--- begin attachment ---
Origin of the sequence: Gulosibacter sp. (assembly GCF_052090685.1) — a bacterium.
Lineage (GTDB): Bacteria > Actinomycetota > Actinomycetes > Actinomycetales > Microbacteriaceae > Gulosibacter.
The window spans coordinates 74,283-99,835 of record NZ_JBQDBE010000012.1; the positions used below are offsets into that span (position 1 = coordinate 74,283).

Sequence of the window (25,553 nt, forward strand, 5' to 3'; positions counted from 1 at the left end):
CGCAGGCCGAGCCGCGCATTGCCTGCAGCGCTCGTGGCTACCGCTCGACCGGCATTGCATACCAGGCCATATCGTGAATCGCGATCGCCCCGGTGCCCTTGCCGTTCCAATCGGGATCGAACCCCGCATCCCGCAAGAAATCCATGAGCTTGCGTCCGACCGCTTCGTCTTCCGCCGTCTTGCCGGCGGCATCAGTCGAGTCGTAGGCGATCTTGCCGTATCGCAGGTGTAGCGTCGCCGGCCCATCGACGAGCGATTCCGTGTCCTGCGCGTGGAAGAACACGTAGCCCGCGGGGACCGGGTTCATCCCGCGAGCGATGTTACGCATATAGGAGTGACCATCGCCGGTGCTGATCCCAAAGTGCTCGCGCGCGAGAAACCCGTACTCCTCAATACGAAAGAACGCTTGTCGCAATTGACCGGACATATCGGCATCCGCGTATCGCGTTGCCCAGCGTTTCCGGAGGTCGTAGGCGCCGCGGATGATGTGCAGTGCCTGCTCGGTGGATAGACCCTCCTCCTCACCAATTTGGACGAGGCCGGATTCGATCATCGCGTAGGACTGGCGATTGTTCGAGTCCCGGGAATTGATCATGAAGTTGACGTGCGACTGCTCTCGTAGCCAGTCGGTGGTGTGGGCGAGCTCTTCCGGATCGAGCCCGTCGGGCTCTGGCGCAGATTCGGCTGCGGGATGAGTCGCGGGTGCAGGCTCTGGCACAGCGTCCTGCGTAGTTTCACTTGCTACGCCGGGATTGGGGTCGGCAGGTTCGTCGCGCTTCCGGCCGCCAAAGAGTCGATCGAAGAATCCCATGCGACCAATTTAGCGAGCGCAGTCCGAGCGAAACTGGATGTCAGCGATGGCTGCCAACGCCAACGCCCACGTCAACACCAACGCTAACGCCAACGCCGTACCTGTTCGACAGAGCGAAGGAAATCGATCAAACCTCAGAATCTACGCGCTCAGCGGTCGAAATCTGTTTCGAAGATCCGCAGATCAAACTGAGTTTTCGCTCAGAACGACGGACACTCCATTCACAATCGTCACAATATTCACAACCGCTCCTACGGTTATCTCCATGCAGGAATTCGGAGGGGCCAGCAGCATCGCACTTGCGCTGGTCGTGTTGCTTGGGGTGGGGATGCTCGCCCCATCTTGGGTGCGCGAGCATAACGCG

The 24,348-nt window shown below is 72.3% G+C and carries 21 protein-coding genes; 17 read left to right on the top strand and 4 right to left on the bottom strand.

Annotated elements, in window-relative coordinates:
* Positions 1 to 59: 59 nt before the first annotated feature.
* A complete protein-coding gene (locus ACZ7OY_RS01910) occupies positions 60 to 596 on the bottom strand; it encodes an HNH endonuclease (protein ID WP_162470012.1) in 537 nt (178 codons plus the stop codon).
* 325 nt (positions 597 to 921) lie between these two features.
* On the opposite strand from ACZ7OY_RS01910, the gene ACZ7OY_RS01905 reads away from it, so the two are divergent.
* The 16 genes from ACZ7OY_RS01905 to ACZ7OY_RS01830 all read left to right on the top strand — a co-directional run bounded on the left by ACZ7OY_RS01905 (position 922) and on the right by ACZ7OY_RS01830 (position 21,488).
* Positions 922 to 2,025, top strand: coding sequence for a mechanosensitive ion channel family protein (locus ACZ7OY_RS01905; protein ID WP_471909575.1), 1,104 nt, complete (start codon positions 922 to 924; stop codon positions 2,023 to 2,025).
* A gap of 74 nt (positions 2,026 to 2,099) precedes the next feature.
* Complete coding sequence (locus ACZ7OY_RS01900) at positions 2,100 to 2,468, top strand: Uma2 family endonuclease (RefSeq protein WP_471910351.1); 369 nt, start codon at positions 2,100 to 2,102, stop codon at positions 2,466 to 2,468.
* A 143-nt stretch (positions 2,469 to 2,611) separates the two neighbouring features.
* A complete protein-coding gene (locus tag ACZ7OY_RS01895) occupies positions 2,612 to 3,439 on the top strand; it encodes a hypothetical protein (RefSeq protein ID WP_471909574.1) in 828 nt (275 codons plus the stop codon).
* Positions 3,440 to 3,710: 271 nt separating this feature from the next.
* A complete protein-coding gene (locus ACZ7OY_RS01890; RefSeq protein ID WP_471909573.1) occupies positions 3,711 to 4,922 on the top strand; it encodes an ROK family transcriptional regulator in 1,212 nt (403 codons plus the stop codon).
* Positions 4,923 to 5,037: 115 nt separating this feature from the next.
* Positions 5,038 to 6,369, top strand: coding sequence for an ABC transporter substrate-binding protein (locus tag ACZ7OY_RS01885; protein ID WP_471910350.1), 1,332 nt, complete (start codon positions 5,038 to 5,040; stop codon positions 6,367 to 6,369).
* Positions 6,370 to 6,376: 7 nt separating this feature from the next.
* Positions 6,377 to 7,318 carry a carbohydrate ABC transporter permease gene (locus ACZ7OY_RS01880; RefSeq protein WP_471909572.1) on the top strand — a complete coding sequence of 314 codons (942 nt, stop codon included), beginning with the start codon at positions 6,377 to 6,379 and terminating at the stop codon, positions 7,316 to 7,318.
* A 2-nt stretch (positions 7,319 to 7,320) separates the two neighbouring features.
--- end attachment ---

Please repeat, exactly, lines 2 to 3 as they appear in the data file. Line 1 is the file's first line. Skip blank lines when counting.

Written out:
Lineage (GTDB): Bacteria > Actinomycetota > Actinomycetes > Actinomycetales > Microbacteriaceae > Gulosibacter.
The window spans coordinates 74,283-99,835 of record NZ_JBQDBE010000012.1; the positions used below are offsets into that span (position 1 = coordinate 74,283).